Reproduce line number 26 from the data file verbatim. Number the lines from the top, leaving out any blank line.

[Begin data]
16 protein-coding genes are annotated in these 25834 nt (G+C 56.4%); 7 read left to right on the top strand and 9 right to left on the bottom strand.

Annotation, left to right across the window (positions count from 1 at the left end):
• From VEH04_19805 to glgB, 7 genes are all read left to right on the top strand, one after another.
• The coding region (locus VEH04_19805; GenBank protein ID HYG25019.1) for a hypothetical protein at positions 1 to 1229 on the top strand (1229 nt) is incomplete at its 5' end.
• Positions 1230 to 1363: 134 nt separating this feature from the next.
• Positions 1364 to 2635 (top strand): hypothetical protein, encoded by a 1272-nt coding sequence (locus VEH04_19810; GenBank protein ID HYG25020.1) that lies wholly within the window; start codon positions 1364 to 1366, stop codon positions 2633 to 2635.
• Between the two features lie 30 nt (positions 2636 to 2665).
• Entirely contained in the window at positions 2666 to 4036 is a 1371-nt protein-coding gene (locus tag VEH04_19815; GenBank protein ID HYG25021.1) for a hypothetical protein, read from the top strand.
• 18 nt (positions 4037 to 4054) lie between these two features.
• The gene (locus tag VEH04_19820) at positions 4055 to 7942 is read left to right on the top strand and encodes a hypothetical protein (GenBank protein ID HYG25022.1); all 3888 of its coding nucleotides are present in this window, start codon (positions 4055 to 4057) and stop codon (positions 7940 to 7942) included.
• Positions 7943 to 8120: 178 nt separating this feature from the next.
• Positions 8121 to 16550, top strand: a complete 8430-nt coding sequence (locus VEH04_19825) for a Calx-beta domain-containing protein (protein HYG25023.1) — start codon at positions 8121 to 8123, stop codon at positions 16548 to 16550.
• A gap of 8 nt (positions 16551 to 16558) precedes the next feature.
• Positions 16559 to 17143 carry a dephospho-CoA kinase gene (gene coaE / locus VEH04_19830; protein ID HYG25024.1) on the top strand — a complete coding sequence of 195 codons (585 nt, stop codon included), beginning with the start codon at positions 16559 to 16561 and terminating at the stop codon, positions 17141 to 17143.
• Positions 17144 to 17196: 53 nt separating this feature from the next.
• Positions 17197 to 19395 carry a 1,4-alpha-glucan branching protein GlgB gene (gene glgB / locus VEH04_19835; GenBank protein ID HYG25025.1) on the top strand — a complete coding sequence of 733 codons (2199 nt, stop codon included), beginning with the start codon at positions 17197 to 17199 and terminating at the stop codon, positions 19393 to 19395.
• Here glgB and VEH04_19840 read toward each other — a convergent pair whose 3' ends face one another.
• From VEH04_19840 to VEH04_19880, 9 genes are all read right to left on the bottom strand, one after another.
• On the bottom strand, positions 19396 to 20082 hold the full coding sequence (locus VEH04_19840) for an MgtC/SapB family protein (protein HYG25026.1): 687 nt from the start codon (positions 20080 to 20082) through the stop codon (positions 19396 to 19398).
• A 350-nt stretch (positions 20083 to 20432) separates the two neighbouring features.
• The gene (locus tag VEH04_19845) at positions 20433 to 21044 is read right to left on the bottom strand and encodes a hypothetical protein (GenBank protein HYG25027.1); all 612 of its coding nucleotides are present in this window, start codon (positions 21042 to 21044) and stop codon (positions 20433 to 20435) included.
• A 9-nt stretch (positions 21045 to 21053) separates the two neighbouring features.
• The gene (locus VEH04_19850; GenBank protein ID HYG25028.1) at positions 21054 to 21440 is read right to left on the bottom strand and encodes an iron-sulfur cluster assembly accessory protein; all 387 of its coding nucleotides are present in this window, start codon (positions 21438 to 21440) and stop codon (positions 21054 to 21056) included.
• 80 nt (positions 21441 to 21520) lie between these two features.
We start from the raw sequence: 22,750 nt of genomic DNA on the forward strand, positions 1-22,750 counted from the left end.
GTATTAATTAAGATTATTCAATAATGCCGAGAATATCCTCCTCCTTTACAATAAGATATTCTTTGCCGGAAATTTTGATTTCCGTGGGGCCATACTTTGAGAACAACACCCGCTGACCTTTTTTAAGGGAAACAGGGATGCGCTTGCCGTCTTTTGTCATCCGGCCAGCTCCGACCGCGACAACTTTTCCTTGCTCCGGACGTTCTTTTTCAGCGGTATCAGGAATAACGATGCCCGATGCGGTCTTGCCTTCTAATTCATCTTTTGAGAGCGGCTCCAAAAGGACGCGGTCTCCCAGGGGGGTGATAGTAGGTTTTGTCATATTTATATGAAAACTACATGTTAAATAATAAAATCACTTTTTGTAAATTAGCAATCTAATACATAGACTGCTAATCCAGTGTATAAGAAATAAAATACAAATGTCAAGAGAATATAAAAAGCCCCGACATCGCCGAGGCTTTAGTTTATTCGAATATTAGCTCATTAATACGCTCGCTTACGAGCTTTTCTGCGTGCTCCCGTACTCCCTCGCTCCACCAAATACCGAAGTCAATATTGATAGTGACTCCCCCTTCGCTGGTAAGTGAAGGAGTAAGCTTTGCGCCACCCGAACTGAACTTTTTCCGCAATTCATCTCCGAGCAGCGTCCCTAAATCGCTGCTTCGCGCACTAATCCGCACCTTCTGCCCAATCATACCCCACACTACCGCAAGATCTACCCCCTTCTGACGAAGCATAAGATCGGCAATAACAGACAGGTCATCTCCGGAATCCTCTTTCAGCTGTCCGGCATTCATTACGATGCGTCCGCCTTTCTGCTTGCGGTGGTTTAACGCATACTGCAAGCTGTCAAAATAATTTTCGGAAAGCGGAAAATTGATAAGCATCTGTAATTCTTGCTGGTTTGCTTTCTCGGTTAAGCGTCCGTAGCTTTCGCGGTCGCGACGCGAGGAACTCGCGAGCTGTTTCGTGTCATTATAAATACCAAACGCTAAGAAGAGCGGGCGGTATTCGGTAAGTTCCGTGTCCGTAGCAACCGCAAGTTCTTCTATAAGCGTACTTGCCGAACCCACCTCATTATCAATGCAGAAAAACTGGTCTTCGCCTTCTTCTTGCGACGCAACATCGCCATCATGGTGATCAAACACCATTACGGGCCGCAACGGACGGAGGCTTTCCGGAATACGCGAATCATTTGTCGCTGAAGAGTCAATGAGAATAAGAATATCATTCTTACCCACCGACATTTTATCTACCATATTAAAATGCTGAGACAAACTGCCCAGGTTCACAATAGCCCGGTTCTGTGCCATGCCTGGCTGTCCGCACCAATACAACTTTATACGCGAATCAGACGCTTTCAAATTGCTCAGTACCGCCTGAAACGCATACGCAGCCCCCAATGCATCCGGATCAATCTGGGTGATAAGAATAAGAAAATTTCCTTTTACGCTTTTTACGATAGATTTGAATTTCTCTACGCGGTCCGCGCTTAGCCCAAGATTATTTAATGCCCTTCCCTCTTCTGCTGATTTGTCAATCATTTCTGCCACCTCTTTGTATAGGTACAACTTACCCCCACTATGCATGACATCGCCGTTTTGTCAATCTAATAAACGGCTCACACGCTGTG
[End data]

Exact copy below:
GTATTAATTAAGATTATTCAATAATGCCGAGAATATCCTCCTCCTTTACAATAAGATATTCTTTGCCGGAAATTTTGATTTCCGTGGGGCCATACTTTGAGAACAACACCCGCTGACCTTTTTTAAGGGAAACAGGGATGCGCTTGCCGTCTTTTGTCATCCGGCCAGCTCCGACCGCGACAACTTTTCCTTGCTCCGGACGTTCTTTTTCAGCGGTATCAGGAATAACGATGCCCGATGCGGTCTTGCCTTCTAATTCATCTTTTGAGAGCGGCTCCAAAAGGACGCGGTCTCCCAGGGGGGTGATAGTAGGTTTTGTCATATTTATATGAAAACTACATGTTAAATAATAAAATCACTTTTTGTAAATTAGCAATCTAATACATAGACTGCTAATCCAGTGTATAAGAAATAAAATACAAATGTCAAGAGAATATAAAAAGCCCCGACATCGCCGAGGCTTTAGTTTATTCGAATATTAGCTCATTAATACGCTCGCTTACGAGCTTTTCTGCGTGCTCCCGTACTCCCTCGCTCCACCAAATACCGAAGTCAATATTGATAGTGACTCCCCCTTCGCTGGTAAGTGAAGGAGTAAGCTTTGCGCCACCCGAACTGAACTTTTTCCGCAATTCATCTCCGAGCAGCGTCCCTAAATCGCTGCTTCGCGCACTAATCCGCACCTTCTGCCCAATCATACCCCACACTACCGCAAGATCTACCCCCTTCTGACGAAGCATAAGATCGGCAATAACAGACAGGTCATCTCCGGAATCCTCTTTCAGCTGTCCGGCATTCATTACGATGCGTCCGCCTTTCTGCTTGCGGTGGTTTAACGCATACTGCAAGCTGTCAAAATAATTTTCGGAAAGCGGAAAATTGATAAGCATCTGTAATTCTTGCTGGTTTGCTTTCTCGGTTAAGCGTCCGTAGCTTTCGCGGTCGCGACGCGAGGAACTCGCGAGCTGTTTCGTGTCATTATAAATACCAAACGCTAAGAAGAGCGGGCGGTATTCGGTAAGTTCCGTGTCCGTAGCAACCGCAAGTTCTTCTATAAGCGTACTTGCCGAACCCACCTCATTATCAATGCAGAAAAACTGGTCTTCGCCTTCTTCTTGCGACGCAACATCGCCATCATGGTGATCAAACACCATTACGGGCCGCAACGGACGGAGGCTTTCCGGAATACGCGAATCATTTGTCGCTGAAGAGTCAATGAGAATAAGAATATCATTCTTACCCACCGACATTTTATCTACCATATTAAAATGCTGAGACAAACTGCCCAGGTTCACAATAGCCCGGTTCTGTGCCATGCCTGGCTGTCCGCACCAATACAACTTTATACGCGAATCAGACGCTTTCAAATTGCTCAGTACCGCCTGAAACGCATACGCAGCCCCCAATGCATCCGGATCAATCTGGGTGATAAGAATAAGAAAATTTCCTTTTACGCTTTTTACGATAGATTTGAATTTCTCTACGCGGTCCGCGCTTAGCCCAAGATTATTTAATGCCCTTCCCTCTTCTGCTGATTTGTCAATCATTTCTGCCACCTCTTTGTATAGGTACAACTTACCCCCACTATGCATGACATCGCCGTTTTGTCAATCTAATAAACGGCTCACACGCTGTG